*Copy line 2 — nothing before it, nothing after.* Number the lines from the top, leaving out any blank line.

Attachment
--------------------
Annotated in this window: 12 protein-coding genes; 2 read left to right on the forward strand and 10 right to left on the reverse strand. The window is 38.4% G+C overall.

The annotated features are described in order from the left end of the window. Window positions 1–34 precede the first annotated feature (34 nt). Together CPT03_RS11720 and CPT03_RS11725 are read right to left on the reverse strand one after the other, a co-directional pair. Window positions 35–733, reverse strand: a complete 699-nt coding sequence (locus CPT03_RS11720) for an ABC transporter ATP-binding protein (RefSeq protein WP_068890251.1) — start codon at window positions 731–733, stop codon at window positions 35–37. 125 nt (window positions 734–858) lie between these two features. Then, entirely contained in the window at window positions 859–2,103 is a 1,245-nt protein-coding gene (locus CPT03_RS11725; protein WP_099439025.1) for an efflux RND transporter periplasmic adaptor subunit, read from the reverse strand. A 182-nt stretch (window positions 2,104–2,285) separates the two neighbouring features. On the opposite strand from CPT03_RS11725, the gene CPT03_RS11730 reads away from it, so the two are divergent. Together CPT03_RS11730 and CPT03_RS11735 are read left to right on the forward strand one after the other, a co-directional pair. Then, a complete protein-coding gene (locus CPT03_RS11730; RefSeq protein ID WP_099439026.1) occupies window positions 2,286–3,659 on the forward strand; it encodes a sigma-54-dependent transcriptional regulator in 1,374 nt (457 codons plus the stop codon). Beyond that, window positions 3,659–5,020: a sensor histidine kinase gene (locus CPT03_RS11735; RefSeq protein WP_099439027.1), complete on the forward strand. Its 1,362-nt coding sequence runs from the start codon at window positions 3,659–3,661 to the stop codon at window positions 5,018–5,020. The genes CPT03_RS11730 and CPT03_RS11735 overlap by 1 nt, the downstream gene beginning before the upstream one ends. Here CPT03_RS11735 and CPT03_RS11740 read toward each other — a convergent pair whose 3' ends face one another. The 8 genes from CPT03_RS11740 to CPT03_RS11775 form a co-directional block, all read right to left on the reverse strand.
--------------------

The annotated features are described in order from the left end of the window. Window positions 1–34 precede the first annotated feature (34 nt). Together CPT03_RS11720 and CPT03_RS11725 are read right to left on the reverse strand one after the other, a co-directional pair. Window positions 35–733, reverse strand: a complete 699-nt coding sequence (locus CPT03_RS11720) for an ABC transporter ATP-binding protein (RefSeq protein WP_068890251.1) — start codon at window positions 731–733, stop codon at window positions 35–37. 125 nt (window positions 734–858) lie between these two features. Then, entirely contained in the window at window positions 859–2,103 is a 1,245-nt protein-coding gene (locus CPT03_RS11725; protein WP_099439025.1) for an efflux RND transporter periplasmic adaptor subunit, read from the reverse strand. A 182-nt stretch (window positions 2,104–2,285) separates the two neighbouring features. On the opposite strand from CPT03_RS11725, the gene CPT03_RS11730 reads away from it, so the two are divergent. Together CPT03_RS11730 and CPT03_RS11735 are read left to right on the forward strand one after the other, a co-directional pair. Then, a complete protein-coding gene (locus CPT03_RS11730; RefSeq protein ID WP_099439026.1) occupies window positions 2,286–3,659 on the forward strand; it encodes a sigma-54-dependent transcriptional regulator in 1,374 nt (457 codons plus the stop codon). Beyond that, window positions 3,659–5,020: a sensor histidine kinase gene (locus CPT03_RS11735; RefSeq protein WP_099439027.1), complete on the forward strand. Its 1,362-nt coding sequence runs from the start codon at window positions 3,659–3,661 to the stop codon at window positions 5,018–5,020. The genes CPT03_RS11730 and CPT03_RS11735 overlap by 1 nt, the downstream gene beginning before the upstream one ends. Here CPT03_RS11735 and CPT03_RS11740 read toward each other — a convergent pair whose 3' ends face one another. The 8 genes from CPT03_RS11740 to CPT03_RS11775 form a co-directional block, all read right to left on the reverse strand.